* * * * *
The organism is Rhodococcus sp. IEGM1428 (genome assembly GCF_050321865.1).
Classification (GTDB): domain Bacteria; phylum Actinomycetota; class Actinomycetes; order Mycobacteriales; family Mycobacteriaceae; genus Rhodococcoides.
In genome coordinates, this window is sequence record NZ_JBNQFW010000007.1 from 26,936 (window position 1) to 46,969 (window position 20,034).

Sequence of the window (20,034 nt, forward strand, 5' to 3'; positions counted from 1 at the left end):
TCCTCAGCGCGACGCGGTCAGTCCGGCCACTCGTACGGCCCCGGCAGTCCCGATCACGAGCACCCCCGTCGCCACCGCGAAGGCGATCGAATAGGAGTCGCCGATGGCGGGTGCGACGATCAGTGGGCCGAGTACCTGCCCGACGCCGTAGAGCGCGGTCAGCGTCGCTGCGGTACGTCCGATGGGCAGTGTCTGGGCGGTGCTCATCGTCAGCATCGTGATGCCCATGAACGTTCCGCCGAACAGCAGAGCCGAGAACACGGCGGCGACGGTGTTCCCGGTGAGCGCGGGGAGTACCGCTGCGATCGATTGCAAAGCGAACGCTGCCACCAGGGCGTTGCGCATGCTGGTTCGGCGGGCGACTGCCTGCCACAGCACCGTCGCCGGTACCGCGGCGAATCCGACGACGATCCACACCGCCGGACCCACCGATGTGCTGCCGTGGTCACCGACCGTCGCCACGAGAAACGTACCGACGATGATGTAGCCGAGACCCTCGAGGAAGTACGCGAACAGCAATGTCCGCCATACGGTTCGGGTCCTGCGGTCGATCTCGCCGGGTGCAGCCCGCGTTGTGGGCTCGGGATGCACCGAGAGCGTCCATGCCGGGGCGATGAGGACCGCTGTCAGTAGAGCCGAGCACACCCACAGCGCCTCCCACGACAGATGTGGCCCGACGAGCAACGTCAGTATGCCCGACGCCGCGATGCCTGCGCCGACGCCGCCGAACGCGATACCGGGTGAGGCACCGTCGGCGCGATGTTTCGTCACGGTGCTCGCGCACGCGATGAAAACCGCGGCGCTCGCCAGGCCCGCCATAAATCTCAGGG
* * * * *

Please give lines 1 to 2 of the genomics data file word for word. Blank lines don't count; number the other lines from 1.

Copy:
The organism is Rhodococcus sp. IEGM1428 (genome assembly GCF_050321865.1).
Classification (GTDB): domain Bacteria; phylum Actinomycetota; class Actinomycetes; order Mycobacteriales; family Mycobacteriaceae; genus Rhodococcoides.